Exempt from TAX
By Ron Lesher
The recent discussion of how long one has to be dead before one’s portrait can appear on a postage stamp reminds one of the practice of picking portraits for revenue stamps beginning about 1870. Columbus Delano was appointed Commissioner of Internal Revenue in March of 1869 and served in that position until November 1, 1870 when President Ulysses S. Grant appointed him Secretary of the Interior. During his time as Commissioner of Internal Revenue he instituted the practice of using the current commissioner’s portrait on the hydrometer labels, a stamp-like piece of paper that was inserted into official glass hydrometers that were used by government agents to determine the proof of distilled spirits and thus assess the proper tax. The practice would be copied by his successor in Internal Revenue, Alfred Pleasanton.
The corruption that permeated much of President Grant’s administration became especially rampant in the Bureau of Indian Affairs in the Department of the Interior during Delano’s tenure, and it ultimately led to Delano resigning his position on October 19, 1875 because of evidence that his son had been given partnerships in surveying contracts over which the Interior Department had control.
In 1871 near the end of President Grant’s first term in office a new printing arrangement was agreed upon for printing the distilled spirits tax paid stamps. The Continental Bank note Company would print the frames of the stamps and the Bureau of Engraving and Printing would do the vignettes and stubs, serially number the stamps, and bind them into booklets. A series of 13 stamps was needed, 10 to 130 gallons. The choice of individuals portrayed on this series and repeated on the Series of 1872 (issued for a tax increase) provides an insightful look into political thank yous.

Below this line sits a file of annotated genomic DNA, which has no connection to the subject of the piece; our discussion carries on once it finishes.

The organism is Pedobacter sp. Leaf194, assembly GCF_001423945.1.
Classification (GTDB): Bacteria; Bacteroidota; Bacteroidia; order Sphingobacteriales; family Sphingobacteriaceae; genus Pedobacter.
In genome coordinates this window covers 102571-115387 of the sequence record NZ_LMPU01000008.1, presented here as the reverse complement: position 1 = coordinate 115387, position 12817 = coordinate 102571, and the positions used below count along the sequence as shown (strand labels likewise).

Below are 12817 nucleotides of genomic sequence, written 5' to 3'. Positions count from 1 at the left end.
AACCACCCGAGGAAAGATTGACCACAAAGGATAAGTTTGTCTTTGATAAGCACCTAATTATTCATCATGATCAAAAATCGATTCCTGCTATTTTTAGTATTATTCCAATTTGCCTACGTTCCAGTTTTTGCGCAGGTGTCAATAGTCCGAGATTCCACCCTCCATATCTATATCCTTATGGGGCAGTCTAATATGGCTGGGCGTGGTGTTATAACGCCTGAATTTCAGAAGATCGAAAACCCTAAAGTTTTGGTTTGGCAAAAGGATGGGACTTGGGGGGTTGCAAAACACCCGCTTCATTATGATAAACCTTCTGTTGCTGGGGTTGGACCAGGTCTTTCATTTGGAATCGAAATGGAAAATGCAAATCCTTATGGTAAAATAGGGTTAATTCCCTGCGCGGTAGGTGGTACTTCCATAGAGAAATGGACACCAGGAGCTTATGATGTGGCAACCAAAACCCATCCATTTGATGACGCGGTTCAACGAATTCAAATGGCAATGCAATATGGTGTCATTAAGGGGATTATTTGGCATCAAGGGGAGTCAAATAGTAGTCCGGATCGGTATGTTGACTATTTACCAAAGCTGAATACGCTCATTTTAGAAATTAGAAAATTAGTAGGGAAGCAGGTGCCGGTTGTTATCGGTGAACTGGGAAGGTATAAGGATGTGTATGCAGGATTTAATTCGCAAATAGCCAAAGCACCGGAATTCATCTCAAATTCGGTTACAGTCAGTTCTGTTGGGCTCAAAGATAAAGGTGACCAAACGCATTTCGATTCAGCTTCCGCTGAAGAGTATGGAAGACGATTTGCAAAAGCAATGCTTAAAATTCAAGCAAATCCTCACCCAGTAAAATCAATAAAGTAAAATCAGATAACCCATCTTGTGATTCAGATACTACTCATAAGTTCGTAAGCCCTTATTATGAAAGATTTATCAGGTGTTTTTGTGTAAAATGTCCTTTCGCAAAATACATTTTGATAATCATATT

The individuals portrayed on the stamps were:
10 gallons - George Henry Thomas (1816 - 1870)
20 gallons - William Pitt Fessenden (1806 - 1869)
30 gallons - Oliver Wolcott, Jr. (1760 - 1833)
40 gallons - Winfield Scott (1786 - 1866)
50 gallons - Francis E. Spinner (1802 - 1890)
60 gallons - Alexander Hamilton (1757 - 1804)
70 gallons - Martin Van Buren (1782 - 1862)
80 gallons - Zachary Taylor (1784 - 1850)
90 gallons - John J. Cisco (1806 - 1884)
100 gallons - John A. Dix (1798 - 1879)
110 gallons - Salmon P. Chase (1803 - 1873)
120 gallons - Columbus Delano (1809 - 1896)
130 gallons - Abraham Lincoln (1809 - 1865)
The selection of Alexander Hamilton, the first Secretary of the Treasury, for one of the stamps in the series was quite logical. Selecting the architect of the first internal revenue excises on distilled spirits on the 60 gallon stamp, one of the most widely used denominations of the series, made a strong statement. Oliver Wolcott, Jr., the second Secretary of the Treasury and an advocate of Hamilton’s policies, was also a well-reasoned choice for the 30 gallon stamp. Following in this vein, a tribute to Martin Van Buren, advocate of an independent treasury, seems quite appropriate and he appears on the 70 gallon stamp.
Another theme embraced in this series includes several popular military figures. Winfield Scott, “Old Fuss and Feathers,” was a hero in both the War of 1812 and the Mexican War. At the outset of the civil War he had retired after 20 years as the supreme commander of the U. S. Army. He is found on the widely used 40 gallon denomination. Zachary “Old Rough and Ready” Taylor, another hero of the Mexican War and who had died during his term as President, was picked for the 80 gallon stamp. Taylor’s son Dick, was still alive and he had served as a general in the Confederate army.